There are usually two arguments against government taking upon itself the role and responsibility to raise the necessary finance for the development of infrastructure projects. First, that the government has no upfront equity to invest in such projects — the burden on public exchequer cannot be enhanced; and the second is that it is not the business of the government to get into business. The author can demonstrate the need of ‘no upfront equity’ from the national enterprise through an efficient cash-flow management process as also achieving useful collaborations with such capability providers as is required for implementation of the project. The author also submits that making such arrangements as would enhance the social infrastructure at no additional cost to the society is the ‘real business’ of any government and the revision to the exigent model of PPP is imminent in this process. For this, there is a need for the national enterprise to take upon itself the role and the responsibility of being the infrastructure provider to the nation rather than just being an ‘auction house’ to fund the General Budget deficits and poll promises.
A successful enterprise is one that not only predicts the risk, but also mitigates it, rather than avoiding going on the path of development, growth. Risk management is as important as doing business itself. For national enterprise, it becomes all the more important, as they are responsible to the society, citizens as also the future generations. PPP in its present form is a model that has been implemented out of the erroneous rationale of finding short-term solution for long-term problems. Before valuing an infra project on toll/annuity basis projects and auctioning it off as a PPP, efforts should have been made by the concerned national enterprise to mitigate the risks that it does not wish to take by developing such infrastructure on its own — rather than feeling elevated by collecting billions of dollars as premiums from the bidders. What has been missed is that the national enterprise has merely passed on the cost and burden of developing critical infrastructure back to the citizens and the society who will have to follow and obey. If the risks that it did not wish to take upon itself were suitably mitigated, and if it had reviewed the cash flows and the fundraising mechanism objectively, we could have already had a better system, an improved model of PPP maybe similar to the one as is being proposed by the author.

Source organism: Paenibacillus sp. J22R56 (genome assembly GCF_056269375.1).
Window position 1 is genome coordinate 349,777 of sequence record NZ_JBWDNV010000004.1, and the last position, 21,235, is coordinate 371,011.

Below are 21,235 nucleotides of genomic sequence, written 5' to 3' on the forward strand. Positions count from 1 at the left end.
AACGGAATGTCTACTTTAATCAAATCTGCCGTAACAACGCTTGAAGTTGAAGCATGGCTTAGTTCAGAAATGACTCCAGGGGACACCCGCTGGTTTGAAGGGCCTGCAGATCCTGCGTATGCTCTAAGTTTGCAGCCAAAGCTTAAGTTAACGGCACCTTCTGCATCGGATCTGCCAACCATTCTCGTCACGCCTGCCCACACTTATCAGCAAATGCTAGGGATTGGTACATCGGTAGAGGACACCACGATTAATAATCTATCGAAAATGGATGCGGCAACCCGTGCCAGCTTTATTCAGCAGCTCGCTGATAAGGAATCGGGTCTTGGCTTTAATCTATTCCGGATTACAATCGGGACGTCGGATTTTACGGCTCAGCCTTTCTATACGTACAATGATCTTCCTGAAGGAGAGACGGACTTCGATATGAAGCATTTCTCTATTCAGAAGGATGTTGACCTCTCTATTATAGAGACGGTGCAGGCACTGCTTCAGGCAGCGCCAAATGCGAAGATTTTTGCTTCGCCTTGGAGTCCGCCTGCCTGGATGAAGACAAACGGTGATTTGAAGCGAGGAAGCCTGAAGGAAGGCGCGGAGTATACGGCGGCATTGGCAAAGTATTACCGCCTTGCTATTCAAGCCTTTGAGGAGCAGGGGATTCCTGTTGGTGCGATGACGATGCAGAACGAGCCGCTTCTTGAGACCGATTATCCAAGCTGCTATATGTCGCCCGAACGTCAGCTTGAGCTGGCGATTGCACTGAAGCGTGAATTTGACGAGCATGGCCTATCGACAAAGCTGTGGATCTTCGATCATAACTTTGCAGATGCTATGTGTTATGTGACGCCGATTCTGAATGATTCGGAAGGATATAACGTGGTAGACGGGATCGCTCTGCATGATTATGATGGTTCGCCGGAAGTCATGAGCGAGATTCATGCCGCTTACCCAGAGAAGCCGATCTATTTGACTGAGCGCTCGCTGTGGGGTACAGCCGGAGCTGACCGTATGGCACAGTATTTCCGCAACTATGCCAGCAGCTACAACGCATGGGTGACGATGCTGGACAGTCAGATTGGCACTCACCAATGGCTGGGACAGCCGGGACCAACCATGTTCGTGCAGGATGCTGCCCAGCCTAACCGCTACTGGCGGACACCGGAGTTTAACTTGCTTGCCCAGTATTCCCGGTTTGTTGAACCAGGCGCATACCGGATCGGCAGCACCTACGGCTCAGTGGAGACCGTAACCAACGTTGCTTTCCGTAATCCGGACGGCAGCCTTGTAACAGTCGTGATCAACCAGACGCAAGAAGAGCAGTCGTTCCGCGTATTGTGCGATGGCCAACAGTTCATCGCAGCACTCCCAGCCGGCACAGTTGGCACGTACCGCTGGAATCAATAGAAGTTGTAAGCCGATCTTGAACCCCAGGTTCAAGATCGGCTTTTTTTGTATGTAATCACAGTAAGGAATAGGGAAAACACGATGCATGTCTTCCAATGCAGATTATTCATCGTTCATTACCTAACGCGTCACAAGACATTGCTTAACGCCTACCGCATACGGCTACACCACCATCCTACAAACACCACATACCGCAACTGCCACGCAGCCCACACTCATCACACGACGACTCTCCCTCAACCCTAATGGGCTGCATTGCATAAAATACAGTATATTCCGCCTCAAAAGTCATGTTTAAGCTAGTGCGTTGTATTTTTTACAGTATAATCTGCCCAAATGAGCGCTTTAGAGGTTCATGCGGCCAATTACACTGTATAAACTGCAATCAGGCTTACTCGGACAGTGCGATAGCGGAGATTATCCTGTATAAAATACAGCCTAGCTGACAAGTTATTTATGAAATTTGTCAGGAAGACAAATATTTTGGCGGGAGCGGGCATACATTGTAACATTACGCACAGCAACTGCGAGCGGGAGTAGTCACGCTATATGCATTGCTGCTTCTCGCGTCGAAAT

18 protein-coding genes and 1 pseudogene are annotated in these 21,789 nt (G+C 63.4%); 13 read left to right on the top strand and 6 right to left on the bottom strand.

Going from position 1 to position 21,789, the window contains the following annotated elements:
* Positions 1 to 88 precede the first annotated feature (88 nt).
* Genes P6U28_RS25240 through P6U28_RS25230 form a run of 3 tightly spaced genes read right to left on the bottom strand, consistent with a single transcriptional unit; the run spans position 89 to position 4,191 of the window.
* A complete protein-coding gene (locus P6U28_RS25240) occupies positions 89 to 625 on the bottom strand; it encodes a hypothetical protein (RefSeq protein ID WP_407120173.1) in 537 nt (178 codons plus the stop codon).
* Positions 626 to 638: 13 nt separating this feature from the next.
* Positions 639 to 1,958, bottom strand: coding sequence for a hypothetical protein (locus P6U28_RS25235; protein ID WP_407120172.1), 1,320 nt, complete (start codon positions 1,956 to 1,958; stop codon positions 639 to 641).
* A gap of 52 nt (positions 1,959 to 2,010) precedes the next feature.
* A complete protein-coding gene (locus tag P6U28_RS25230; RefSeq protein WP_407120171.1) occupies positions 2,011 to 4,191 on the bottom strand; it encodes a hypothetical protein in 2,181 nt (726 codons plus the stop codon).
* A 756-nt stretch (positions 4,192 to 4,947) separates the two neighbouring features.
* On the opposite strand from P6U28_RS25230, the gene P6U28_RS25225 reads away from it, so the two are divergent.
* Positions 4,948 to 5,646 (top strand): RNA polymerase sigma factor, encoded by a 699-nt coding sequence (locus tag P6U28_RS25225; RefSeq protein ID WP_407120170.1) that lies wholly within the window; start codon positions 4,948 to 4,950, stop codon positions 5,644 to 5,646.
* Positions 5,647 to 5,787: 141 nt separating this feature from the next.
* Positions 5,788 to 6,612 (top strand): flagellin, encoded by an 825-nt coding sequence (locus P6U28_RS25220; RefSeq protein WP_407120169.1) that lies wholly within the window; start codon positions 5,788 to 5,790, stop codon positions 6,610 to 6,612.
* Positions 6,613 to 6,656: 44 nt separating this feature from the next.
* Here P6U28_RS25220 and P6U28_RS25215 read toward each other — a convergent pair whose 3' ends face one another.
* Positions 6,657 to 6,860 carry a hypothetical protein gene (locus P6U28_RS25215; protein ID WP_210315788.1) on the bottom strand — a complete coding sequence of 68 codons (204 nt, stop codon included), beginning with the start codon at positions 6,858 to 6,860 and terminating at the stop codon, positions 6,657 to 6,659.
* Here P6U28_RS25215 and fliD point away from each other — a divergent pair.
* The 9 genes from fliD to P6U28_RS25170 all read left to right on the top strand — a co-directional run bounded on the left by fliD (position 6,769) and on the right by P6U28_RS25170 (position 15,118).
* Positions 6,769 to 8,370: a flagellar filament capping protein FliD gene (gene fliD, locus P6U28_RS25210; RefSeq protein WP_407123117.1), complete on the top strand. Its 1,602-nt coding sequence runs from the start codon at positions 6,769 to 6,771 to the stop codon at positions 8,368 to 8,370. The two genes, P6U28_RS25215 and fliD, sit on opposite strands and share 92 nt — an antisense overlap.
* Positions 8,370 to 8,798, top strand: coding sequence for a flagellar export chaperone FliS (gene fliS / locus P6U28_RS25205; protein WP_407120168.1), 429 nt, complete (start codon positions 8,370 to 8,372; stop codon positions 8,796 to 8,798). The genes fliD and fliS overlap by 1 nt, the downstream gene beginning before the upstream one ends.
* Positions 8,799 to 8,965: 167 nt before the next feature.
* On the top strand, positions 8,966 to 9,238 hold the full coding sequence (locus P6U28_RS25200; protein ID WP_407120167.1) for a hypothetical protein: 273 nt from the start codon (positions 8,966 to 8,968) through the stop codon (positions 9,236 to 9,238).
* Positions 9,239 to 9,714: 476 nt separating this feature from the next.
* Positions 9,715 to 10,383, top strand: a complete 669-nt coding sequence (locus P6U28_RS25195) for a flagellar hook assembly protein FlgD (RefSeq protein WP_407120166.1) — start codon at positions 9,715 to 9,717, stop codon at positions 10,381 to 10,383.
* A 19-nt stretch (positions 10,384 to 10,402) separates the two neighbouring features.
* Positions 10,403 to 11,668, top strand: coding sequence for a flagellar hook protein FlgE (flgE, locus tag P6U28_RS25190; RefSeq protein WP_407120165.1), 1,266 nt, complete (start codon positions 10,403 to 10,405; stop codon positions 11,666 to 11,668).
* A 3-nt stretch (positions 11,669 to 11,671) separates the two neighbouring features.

MORE SO, to the disadvantage of the commoner, e.g., nhai that is responsible for road infrastructure in India has had policies of sharing excess (over the average projected by the concessionaire) revenue from a given project during its concession period with the Concessionaire, rather than letting the excess revenue, if it would come, reduce the tenor/applicable user fee of the concession as also the burden on the user(?). Such policies take birth from the erroneous rationale that public auction of PPPs shall enable the exchequer to raise capital that can be used to fund such projects which are not so commercially viable. The capital may also have been raised by the national enterprise by constructing the project as a cash contract and using the valuation or the market cap or securitised earnings of such yielding assets for development of additional infrastructure without posing additional taxes on the users and common citizens. Besides, the likes of the levy of Rs 1 per litre of petrol, which we all have been contributing for the development of roads in India, could have been more prudently used as the seed money for launching extensive infrastructure development programmes under the proposed modified model. That also goes to the yield from valorisation of ribbon rights etc., — to take an example, ribbon rights valued at over $14 billion were granted to one developer in India for a less-than-200-km stretch of a highway!